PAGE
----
is ther irony in our version of.this past age? how does the poet create a distance between the characters and himself, and how does he express their own sense of a distant past?


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The past is told through the memories and memoriazations of a wealth of ancient storytellers. The story passed on would have been extremely accurate, as the job itself was difficult. People memorized these tales word for word...... there are still people who verbally repeat and carry on the epic tales of the past. I recently watched a documentary about a man in Ireland..... fascinating.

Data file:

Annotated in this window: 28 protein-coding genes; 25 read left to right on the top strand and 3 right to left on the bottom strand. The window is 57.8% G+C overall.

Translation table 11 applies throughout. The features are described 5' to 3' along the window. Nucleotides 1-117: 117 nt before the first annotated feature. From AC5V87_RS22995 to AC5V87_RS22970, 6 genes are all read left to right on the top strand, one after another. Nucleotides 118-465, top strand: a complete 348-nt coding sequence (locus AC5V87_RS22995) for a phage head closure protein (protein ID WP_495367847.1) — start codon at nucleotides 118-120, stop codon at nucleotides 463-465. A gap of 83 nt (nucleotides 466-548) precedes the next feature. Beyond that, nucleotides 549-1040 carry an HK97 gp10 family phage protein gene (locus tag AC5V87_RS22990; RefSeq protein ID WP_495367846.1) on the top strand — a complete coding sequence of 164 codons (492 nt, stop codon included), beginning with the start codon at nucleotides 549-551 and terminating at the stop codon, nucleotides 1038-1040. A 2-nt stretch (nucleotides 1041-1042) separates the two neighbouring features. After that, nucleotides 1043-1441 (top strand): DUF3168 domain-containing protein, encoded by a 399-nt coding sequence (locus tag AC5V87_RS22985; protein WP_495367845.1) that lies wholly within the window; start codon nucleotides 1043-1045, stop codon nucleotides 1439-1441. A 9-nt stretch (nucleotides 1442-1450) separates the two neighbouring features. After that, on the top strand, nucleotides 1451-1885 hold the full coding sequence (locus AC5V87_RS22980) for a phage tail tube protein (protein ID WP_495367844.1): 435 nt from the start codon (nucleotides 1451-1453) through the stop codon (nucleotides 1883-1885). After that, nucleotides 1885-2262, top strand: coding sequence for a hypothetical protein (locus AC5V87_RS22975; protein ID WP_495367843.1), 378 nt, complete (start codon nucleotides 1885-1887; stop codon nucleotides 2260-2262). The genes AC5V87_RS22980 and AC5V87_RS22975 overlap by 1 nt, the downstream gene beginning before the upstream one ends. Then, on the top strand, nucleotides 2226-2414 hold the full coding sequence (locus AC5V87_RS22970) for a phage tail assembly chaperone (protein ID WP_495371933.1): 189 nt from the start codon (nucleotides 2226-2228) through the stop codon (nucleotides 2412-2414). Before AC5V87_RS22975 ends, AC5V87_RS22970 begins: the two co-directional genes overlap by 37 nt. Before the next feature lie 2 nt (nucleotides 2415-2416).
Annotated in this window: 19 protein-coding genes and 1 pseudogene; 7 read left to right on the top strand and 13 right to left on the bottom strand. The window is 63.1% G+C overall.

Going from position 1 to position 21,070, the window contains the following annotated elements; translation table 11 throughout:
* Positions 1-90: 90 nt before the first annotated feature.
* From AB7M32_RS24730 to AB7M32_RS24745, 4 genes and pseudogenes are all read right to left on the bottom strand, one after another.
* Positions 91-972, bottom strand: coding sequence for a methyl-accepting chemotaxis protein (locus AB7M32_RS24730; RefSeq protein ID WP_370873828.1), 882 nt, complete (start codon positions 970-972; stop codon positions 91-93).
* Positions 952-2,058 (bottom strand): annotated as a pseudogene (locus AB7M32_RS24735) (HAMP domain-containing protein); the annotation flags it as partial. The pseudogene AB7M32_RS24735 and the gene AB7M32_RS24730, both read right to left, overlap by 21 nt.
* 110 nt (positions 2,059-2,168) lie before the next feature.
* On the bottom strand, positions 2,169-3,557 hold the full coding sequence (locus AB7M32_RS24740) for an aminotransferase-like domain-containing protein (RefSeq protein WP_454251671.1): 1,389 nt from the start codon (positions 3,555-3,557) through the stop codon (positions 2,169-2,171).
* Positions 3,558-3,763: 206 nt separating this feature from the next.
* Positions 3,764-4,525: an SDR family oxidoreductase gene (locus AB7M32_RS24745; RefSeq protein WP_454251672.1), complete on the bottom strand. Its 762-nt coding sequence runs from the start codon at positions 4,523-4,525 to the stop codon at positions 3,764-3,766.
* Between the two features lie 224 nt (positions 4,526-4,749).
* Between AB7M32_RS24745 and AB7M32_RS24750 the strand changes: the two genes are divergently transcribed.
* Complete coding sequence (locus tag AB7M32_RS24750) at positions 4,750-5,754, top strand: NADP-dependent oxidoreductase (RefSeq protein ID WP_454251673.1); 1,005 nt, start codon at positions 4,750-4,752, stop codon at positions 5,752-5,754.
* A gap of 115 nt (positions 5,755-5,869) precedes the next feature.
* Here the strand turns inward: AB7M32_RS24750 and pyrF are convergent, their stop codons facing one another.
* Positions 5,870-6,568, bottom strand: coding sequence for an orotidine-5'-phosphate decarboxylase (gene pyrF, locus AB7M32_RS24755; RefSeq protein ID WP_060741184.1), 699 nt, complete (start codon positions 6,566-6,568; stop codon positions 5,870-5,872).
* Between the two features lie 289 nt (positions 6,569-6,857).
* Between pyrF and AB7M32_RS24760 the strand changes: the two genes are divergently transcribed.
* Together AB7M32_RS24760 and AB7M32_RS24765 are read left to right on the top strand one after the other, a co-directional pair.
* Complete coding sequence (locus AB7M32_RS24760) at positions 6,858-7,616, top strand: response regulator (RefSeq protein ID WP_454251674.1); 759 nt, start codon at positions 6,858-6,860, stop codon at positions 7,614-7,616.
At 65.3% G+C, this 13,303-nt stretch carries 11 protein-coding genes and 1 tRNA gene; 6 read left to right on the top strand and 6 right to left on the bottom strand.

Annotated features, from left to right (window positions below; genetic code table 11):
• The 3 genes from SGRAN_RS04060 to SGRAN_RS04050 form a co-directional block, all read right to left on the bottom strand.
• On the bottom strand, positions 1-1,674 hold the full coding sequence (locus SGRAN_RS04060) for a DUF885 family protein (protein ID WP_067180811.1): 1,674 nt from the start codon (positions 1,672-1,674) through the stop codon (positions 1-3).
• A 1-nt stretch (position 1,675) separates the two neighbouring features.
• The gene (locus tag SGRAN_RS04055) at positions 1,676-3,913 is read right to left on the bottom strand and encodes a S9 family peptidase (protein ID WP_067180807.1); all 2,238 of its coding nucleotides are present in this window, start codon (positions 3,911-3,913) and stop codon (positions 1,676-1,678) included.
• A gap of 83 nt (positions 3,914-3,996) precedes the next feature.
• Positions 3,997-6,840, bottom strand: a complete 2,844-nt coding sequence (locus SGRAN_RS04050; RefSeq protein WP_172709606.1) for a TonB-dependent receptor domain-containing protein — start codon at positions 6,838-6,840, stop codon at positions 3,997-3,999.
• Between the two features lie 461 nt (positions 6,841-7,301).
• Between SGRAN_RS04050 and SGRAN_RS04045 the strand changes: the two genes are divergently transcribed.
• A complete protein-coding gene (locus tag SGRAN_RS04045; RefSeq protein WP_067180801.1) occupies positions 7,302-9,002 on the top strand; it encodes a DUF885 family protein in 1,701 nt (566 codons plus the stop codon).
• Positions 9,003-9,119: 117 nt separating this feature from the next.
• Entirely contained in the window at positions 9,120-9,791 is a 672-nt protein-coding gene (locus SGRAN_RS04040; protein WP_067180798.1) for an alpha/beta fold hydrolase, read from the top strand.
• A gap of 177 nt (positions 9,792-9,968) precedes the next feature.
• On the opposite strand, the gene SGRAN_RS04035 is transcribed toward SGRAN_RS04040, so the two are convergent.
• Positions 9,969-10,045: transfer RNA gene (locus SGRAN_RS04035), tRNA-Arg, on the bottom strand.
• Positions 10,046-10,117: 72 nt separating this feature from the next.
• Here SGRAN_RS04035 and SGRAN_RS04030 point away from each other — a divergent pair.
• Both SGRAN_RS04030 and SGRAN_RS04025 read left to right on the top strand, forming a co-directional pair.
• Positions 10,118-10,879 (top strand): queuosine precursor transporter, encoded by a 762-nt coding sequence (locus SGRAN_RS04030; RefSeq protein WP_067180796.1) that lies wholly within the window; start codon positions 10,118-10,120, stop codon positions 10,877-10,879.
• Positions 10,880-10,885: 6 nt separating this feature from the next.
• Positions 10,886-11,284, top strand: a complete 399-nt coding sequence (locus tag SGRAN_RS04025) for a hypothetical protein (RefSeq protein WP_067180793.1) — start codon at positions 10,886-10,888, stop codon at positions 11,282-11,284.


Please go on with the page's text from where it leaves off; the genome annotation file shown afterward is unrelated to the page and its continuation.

The distance wouldn't be between the poet and the past; he is the narrator and his words come froma long ago time...... his listeners however would over time find the tale more glorious, hard to believe, and out of their scope as time went on. Today, we see this as an epic adventure with otherworldly beasts...... today, it's a fantasy. In ancient time, these tales were believed and the creatures could have been anything ot anyone that might have been different and misunderstood. Fear and superstition.

This is a pretty difficult question to answer. We really don't know who the poet of Beowulf was. I'm not sure what his own past might have been. I'm also not sure what you mean by "our" version of the past.

I don't know what my teacher means by that